If schools want to develop creativity in all their students and staff they need to consider three factors according to Sir Ken. Habits how people relate and work with each other; habitats - the physical environments in which they work; and the operating systems - the management processes that support the school. Each , he says, can inhibit creativity and each can be changed to promote it.
The lack of creative individuals entering our workforce, he sees, relates to the lack of creative confidence and capability originating in our schools.
The challenges of reforming education, he concludes, are profound and need long term collective action; the stakes are high and the need urgent.
This revolution is comparable to the industrial revolution and it is hardly begun. The changes, he says, are essentially cultural and impact on every aspect of our lives and how we relate to one another. We need to expect that education will give people the skills and qualities they need for this new world. This cant be , he says, be just about raising standards - this is no good if they are the wrong standards.
What we need , he feels, is a national and international debate on education to inform long term strategic vision. The best companies do this but to few schools.
Education, he reminds us, is often said to be the key to the future but keys can be turned in two directions - turn the key one way and you lock yourself in the past; turn it another way and you face an exiting future.
It is no longer enough to read, write and calculate . We won't survive the future by doing better at what we have done in the past.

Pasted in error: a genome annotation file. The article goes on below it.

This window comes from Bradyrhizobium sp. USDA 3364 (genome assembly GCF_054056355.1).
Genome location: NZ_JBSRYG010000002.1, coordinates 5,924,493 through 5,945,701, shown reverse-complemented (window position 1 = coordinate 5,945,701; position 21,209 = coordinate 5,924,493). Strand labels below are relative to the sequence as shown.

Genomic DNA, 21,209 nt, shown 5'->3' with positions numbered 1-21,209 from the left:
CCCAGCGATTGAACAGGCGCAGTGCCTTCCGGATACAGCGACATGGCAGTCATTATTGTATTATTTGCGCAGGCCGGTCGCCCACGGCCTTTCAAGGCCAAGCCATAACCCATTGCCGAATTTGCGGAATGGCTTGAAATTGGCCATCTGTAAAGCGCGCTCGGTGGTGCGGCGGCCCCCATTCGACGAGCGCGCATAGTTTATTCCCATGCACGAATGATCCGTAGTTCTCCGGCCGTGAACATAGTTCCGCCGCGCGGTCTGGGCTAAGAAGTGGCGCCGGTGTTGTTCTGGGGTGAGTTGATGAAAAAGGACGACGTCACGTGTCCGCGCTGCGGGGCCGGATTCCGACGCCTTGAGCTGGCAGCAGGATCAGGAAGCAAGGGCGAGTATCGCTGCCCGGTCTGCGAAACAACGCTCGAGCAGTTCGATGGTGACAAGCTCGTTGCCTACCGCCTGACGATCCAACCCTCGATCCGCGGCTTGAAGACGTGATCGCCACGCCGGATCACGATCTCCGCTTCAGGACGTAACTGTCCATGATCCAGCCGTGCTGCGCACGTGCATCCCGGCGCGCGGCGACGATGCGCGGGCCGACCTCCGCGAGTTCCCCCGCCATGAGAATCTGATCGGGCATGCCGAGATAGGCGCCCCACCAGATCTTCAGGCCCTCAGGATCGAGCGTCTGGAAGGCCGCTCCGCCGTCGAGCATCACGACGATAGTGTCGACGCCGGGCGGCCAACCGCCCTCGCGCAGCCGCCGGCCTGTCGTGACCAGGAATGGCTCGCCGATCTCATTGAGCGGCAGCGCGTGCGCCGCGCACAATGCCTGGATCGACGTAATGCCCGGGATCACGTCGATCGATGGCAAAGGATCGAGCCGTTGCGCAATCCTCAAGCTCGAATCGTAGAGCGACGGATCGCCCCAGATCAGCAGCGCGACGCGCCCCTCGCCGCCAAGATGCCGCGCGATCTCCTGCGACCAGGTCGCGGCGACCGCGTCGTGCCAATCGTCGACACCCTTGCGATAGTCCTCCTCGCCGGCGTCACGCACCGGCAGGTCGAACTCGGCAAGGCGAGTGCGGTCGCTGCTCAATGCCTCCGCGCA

In the future we must learn to be creative.
I couldn't agree more! It is not our students who are failing- it is our 'one size fits all' academic education system
To get his message, with humour, view the video clip.

In The Early World

First published in 1964 this book, the result of eight years of teaching in a small isolated Northland school, has been republished by the nzcer. All creative teachers - or teachers who believe in personalizing learning should have a copy. Available from nzcer.
Recently I have been in communication with a post graduate student who is doing her thesis on the value of arts in education and, in particular, the work of pioneer New Zealand educator Elwyn Richardson.
As I a result I have re-read my copy and I am still stunned by the quality of the creative work that illustrates the book - I see little of such quality in schools I visit today. Maybe it is time to go back to see what was achieved a way back then and see what we can make use of today - even as an antidote to the soulless technocratic documents the Ministry of Education has sent out to schools the last decades
The following thoughts have been extracted from the insightful forward to Elwyn's book written by John Melser - well worth a read in itself.
'Education is the greatest adventure mankind has yet undertaken', John writes, 'and that so far it is only in the uncertain beginnings of what will be along evolution.' Elwyn's book he believes is a vital experiment in this evolution and is a 'vivid picture of of a school full of vitality in pursuit of values deeply rooted in the children's lives'. Elwyn's school, he writes, was a ' community of artists and scientists who turned their frank and searching gaze on all that came within their ambit. Curiosity and emotional force led them to explore together the natural world and the world of feelings.' The students learnt to , ' esteem each other's explorations, discoveries, and that a fine collective strength was developed, a strength depending on each child making an individual search and bringing to the group what only he could give'.
Who wouldn't want this said about their school or class today?
Elwyn's students' studies, 'grew naturally out of what preceded them. New techniques were discovered and skills practiced as each achievement set new standards. In such an 'integrated' curriculum the integrity of persons is preserved even more that the integrity of topics.' 'From their paintings, their prints and their pottery they learnt answers to the question 'who am I''.